Judge Zuidmulder further pointed out that recently 14 offenders graduated from drug court, and they were clean and sober and now contributing members of society. He finished by quoting President George Washington’s farewell address, “Of all the dispositions and habits which lead to political prosperity, religion and morality are indispensable supports....And let us with caution indulge the supposition that morality can be maintained without religion. Whatever may be conceded to the influence of refined education on minds of peculiar structure, reason and experience both forbid us to expect that national morality can prevail in exclusion of religious principle.”

After the keynote speakers the panel guests were introduced. They each briefly shared their particular perspectives on public safety and then the audience was invited to ask questions. A number of people asked questions about available drug treatment, the process by which it was ordered, and the services that community groups and church organizations were offering for offenders transitioning back into society. Several individuals identified themselves as former offenders and shared what had been effective for them to break the cycle of repeat arrests, and each of them identified a key aspect being that caring people provided accountability and a sense of belonging as they transitioned back into society.

Several different community groups and church organizations were also present in the audience, and each shared their experiences working to improve public safety and assist offenders. A number of these groups stated that they considered it a privilege to be a part of the process and to give of themselves without incurring expense on the taxpayers.  

It was noted that drugs have been moving into the area from the Chicago and elsewhere and that northeast Wisconsin and the western UP now have one of the worst heroine problems per capita in the nation. Several panel officials recognized that about 70% of prison inmates have chemical dependency and/or mental illness issues.

Marinette County Board Supervisor Paul Gustafson said that Judge Zuidmulder was an inspiration because of his dynamic approach to public safety and his commitment to behavior changes in offenders. Gustafson, who is on the criminal justice and law enforcement committees, discussed the coordinated interaction between law-enforcement and the county board.  He said, “We are going to do our darnedest to make a difference.”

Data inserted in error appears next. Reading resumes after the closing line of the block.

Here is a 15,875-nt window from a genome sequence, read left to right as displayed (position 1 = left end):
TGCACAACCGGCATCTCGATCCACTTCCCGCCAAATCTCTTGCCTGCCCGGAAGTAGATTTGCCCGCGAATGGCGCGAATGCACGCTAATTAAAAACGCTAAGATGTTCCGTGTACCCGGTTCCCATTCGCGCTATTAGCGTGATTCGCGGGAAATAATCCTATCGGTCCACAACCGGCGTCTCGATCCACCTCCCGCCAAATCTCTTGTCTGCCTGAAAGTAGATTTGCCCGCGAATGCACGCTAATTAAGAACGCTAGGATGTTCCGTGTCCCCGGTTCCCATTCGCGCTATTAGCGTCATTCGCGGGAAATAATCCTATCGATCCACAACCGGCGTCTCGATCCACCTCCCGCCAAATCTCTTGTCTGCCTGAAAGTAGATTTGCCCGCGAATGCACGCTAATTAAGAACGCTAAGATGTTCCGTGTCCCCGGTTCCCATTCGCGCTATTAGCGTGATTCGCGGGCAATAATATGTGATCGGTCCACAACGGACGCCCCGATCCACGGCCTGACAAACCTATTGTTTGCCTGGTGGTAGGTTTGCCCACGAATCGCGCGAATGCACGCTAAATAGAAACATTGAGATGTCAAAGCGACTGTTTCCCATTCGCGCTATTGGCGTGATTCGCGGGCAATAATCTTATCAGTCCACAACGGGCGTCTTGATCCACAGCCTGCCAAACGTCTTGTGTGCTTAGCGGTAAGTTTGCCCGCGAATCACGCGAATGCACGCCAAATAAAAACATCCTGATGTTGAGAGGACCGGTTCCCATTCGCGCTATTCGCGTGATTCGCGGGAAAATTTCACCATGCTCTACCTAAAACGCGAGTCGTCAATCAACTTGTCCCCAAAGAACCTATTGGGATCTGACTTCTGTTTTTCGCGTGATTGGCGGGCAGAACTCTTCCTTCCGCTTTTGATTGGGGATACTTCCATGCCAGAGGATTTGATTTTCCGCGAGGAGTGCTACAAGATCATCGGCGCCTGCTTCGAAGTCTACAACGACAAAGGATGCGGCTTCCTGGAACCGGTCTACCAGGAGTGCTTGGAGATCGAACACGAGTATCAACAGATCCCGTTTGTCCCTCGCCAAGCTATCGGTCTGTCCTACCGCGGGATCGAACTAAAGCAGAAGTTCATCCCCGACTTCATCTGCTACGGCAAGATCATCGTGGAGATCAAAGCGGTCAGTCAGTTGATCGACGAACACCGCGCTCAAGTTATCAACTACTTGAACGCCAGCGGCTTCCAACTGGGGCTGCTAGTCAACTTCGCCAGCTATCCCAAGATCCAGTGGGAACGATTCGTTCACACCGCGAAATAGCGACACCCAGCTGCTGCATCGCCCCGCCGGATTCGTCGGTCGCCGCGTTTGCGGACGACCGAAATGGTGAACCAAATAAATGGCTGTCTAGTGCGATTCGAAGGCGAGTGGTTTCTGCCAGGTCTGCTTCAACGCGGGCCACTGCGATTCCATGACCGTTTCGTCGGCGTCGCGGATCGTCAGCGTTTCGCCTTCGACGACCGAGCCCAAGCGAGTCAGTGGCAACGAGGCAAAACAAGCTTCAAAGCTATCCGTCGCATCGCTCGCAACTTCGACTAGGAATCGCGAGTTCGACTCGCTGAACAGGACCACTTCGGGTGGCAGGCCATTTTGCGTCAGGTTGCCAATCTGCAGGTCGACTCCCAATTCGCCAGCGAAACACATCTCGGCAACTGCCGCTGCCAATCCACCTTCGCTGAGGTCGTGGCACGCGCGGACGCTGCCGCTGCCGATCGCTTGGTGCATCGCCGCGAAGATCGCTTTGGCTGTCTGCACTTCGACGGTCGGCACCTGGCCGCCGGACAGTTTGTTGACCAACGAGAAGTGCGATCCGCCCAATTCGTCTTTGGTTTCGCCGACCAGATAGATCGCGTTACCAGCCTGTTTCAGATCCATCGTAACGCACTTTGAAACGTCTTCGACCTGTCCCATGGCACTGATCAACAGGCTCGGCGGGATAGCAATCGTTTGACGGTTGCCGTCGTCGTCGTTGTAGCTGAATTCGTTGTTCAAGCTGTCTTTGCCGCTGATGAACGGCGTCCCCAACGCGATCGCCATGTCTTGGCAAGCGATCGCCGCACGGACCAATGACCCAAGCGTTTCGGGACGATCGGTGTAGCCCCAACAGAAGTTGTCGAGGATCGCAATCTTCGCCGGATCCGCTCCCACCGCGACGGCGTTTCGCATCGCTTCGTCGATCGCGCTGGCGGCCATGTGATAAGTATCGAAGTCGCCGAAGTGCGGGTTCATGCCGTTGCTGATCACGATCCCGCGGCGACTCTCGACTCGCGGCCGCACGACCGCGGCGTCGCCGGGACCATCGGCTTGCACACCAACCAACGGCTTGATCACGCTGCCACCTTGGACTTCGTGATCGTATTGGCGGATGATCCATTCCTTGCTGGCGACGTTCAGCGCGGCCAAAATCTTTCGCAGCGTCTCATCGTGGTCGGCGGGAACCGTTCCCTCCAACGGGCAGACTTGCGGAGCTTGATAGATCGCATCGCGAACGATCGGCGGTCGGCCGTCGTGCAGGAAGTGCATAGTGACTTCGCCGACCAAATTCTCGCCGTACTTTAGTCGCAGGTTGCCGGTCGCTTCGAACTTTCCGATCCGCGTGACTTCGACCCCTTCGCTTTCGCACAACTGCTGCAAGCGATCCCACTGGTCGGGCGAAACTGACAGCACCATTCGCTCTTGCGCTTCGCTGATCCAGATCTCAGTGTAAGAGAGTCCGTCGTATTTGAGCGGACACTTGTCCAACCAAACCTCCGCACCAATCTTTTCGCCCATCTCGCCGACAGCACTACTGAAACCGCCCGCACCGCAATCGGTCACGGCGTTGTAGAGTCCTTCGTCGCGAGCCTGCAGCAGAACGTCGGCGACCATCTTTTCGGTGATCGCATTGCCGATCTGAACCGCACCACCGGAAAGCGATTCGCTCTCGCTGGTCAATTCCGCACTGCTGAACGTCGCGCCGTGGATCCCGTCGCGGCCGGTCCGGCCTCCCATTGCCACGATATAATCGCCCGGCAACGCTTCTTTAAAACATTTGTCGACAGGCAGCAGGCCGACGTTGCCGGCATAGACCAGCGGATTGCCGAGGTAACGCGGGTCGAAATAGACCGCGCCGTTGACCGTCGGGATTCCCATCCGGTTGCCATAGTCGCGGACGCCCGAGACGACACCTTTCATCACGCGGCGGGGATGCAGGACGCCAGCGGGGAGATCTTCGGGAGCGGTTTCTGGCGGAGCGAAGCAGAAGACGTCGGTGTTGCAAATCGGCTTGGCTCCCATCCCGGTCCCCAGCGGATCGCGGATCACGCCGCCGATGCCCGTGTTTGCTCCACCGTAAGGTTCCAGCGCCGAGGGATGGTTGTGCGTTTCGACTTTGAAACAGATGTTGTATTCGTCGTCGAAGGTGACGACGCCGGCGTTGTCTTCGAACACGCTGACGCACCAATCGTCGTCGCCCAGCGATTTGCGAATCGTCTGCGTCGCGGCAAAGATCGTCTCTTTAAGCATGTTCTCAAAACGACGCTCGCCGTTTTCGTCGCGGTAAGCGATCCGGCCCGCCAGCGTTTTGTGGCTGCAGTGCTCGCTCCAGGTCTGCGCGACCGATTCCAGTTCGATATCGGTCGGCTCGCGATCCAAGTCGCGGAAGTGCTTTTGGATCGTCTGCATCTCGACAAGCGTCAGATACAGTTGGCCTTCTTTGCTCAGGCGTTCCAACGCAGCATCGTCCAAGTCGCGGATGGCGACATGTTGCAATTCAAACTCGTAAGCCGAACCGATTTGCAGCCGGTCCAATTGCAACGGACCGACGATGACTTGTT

Concerning the drug challenges in the area, WI State Representative John Nygren warned, “If we don’t fight this we are going to lose a generation of young people.” He shared that his daughter had become addicted to heroine, and that it was important to look at alternative treatment because it cost $35,000 to incarcerate a man and $70,000 to incarcerate a woman each year. Treatment would be more appropriate and more effective. 

Dickinson County Sheriff Scott Celello stated the residents of this region are not sheltered from the problems of the rest of the country but noted that “the number of people here tonight shows me the interest is there to tackle the problem.” Sheriff Celello shared his own personal experiences, and noted the increased community involvement that has been generated in Dickinson County. 

Wisconsin Department of Corrections Parole Officer Stephanie Nault reported that there are 13 agents in her Peshtigo office covering northeast Wisconsin, and she alone has 150 people in her case load. Her goal is to help those offenders re-entering the community to make the changes necessary, and at the same time monitor them to keep the community safe. She observed that the various conversations throughout the meeting revealed that “we are all moving in the same direction.”

In answering questions from the public, Judge Zuidmulder remarked, “being here has helped me. All these people are our people.”  

The robust discussion led to the realization that great cooperation exists both between the state and county agencies and between agencies and various community groups, but the consensus was that increased cooperation and involvement was both desirable and necessary. 

Following the meeting there was a time of coffee and conversation in which Burke said, “Prison Fellowship is committed to facilitating cooperation and seeing community safety increase.  I am grateful for those who came to me afterwards and asked how they could volunteer and get involved. Others who may be interested in helping are welcome to contact Mary Engle at mary_engle@pfm.org.”

Prison Fellowship has a network of staff and volunteers committed to helping returning citizens and their families, and in the process creating safer communities for everyone. Tax-deductible contributions can be made to: Prison Fellowship, PO Box 8796, Grand Rapids, MI, 49518.